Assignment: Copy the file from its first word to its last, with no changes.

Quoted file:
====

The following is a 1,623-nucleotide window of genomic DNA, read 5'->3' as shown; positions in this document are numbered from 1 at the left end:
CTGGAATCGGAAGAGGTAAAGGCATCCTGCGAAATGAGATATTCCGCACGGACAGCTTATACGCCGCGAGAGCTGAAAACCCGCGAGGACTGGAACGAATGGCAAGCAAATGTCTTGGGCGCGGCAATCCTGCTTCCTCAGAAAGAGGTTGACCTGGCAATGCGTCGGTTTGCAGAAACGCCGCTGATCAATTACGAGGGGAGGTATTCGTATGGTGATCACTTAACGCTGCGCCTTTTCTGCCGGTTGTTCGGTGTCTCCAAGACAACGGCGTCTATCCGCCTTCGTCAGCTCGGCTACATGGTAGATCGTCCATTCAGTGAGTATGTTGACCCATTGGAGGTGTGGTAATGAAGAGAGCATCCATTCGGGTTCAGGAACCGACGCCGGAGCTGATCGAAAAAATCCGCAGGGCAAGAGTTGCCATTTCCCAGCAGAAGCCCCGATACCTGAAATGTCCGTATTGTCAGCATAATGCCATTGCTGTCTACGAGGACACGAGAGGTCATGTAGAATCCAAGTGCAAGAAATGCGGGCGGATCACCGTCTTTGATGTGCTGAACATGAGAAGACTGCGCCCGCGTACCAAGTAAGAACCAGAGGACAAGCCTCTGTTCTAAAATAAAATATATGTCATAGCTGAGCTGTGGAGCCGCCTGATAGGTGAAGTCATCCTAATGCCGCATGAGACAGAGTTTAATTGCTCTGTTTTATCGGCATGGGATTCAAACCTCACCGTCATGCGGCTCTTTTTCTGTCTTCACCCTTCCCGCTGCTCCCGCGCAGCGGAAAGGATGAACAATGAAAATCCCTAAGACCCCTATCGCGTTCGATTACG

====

The following is a 1,623-nucleotide window of genomic DNA, read 5'->3' as shown; positions in this document are numbered from 1 at the left end:
CTGGAATCGGAAGAGGTAAAGGCATCCTGCGAAATGAGATATTCCGCACGGACAGCTTATACGCCGCGAGAGCTGAAAACCCGCGAGGACTGGAACGAATGGCAAGCAAATGTCTTGGGCGCGGCAATCCTGCTTCCTCAGAAAGAGGTTGACCTGGCAATGCGTCGGTTTGCAGAAACGCCGCTGATCAATTACGAGGGGAGGTATTCGTATGGTGATCACTTAACGCTGCGCCTTTTCTGCCGGTTGTTCGGTGTCTCCAAGACAACGGCGTCTATCCGCCTTCGTCAGCTCGGCTACATGGTAGATCGTCCATTCAGTGAGTATGTTGACCCATTGGAGGTGTGGTAATGAAGAGAGCATCCATTCGGGTTCAGGAACCGACGCCGGAGCTGATCGAAAAAATCCGCAGGGCAAGAGTTGCCATTTCCCAGCAGAAGCCCCGATACCTGAAATGTCCGTATTGTCAGCATAATGCCATTGCTGTCTACGAGGACACGAGAGGTCATGTAGAATCCAAGTGCAAGAAATGCGGGCGGATCACCGTCTTTGATGTGCTGAACATGAGAAGACTGCGCCCGCGTACCAAGTAAGAACCAGAGGACAAGCCTCTGTTCTAAAATAAAATATATGTCATAGCTGAGCTGTGGAGCCGCCTGATAGGTGAAGTCATCCTAATGCCGCATGAGACAGAGTTTAATTGCTCTGTTTTATCGGCATGGGATTCAAACCTCACCGTCATGCGGCTCTTTTTCTGTCTTCACCCTTCCCGCTGCTCCCGCGCAGCGGAAAGGATGAACAATGAAAATCCCTAAGACCCCTATCGCGTTCGATTACG